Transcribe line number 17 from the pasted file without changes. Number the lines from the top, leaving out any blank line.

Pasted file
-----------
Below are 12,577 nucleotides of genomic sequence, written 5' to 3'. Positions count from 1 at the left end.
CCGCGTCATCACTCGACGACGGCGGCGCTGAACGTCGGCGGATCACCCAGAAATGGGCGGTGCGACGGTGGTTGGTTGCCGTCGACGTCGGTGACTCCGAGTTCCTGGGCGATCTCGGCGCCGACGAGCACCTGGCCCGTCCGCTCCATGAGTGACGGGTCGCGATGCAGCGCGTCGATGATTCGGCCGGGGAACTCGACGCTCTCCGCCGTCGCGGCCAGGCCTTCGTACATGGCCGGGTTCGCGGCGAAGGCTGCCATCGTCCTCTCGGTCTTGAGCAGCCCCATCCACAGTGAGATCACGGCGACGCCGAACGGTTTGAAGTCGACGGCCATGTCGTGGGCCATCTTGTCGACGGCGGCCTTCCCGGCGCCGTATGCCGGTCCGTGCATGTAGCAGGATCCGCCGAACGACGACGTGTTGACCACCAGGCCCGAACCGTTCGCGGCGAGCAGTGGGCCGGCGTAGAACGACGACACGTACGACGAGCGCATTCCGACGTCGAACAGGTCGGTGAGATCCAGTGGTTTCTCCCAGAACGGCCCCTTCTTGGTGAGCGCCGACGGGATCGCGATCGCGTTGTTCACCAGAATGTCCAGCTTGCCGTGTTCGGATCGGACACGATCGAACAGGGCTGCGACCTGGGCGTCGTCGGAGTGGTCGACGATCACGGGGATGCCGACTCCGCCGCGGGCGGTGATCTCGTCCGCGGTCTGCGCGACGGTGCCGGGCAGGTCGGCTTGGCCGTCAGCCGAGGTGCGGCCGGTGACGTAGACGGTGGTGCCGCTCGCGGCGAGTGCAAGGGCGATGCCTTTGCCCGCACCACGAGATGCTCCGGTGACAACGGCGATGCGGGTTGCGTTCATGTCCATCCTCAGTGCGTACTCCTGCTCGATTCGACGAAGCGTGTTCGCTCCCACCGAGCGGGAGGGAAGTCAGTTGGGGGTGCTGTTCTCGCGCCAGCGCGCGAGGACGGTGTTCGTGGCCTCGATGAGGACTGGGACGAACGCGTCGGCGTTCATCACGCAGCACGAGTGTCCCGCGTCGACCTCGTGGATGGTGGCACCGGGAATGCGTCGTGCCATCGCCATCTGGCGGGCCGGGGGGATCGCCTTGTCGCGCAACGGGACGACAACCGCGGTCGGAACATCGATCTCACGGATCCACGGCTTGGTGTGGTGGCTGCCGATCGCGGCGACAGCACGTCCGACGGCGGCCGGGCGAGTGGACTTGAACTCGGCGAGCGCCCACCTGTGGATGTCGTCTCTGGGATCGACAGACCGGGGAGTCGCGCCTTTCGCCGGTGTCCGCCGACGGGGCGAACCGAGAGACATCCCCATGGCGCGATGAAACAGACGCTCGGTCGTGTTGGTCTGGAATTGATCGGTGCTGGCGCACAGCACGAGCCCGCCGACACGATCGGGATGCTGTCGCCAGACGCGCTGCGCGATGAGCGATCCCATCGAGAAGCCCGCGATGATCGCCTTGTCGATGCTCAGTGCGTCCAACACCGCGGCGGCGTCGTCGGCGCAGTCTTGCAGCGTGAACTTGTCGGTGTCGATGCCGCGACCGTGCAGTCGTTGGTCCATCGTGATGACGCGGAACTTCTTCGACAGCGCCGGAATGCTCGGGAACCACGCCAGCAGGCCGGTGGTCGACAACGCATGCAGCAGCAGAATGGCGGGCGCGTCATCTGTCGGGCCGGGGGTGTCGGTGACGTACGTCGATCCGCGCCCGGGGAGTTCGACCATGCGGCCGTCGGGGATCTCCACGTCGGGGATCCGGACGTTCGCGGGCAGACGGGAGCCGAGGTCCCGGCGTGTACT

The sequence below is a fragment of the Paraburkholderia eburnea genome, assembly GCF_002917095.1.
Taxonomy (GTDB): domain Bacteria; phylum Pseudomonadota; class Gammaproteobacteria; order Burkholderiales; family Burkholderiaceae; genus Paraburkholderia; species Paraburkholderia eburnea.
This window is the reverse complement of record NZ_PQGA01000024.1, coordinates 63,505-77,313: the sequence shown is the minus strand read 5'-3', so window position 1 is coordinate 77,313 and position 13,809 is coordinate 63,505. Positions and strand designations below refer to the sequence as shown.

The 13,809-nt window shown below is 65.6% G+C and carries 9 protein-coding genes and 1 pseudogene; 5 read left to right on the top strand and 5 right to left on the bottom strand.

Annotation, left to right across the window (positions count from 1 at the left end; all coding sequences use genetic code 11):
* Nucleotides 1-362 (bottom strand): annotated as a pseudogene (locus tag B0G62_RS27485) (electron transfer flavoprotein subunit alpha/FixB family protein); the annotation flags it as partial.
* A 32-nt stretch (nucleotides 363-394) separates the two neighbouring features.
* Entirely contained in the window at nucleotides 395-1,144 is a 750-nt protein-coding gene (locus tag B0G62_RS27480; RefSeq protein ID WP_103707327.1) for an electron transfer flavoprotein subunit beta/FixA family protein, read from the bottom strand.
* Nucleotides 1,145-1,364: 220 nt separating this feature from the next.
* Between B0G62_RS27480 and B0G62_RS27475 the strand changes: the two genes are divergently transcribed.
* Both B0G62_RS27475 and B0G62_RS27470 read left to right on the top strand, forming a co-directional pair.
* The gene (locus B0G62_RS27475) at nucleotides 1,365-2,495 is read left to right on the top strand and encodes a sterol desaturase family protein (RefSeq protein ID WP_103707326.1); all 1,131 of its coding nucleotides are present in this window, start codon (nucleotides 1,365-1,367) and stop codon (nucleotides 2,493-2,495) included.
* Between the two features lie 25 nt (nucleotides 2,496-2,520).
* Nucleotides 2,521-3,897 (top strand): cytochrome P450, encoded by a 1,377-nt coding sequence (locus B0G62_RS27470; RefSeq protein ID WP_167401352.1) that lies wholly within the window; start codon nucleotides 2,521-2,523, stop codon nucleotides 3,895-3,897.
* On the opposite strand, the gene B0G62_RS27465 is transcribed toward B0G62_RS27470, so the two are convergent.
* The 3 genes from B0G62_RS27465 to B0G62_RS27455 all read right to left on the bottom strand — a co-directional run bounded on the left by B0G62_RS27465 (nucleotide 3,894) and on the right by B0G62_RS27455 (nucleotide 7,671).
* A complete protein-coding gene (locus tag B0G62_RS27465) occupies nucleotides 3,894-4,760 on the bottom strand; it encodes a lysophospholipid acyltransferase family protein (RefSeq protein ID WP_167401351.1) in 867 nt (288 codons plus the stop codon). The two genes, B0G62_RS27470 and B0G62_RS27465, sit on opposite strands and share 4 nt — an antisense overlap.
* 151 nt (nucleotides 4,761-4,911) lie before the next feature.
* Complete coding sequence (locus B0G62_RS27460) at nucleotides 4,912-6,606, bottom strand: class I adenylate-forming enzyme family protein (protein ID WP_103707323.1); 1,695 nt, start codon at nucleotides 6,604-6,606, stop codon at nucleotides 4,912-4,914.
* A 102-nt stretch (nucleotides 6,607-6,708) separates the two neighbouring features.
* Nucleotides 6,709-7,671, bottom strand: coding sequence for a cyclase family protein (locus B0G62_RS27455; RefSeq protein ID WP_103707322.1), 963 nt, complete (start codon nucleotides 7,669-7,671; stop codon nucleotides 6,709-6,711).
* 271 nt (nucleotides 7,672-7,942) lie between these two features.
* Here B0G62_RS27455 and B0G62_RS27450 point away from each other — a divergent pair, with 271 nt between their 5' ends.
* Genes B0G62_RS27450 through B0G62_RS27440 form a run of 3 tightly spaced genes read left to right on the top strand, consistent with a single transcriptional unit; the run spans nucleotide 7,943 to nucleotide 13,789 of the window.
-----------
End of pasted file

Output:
* On the opposite strand, the gene B0G62_RS27465 is transcribed toward B0G62_RS27470, so the two are convergent.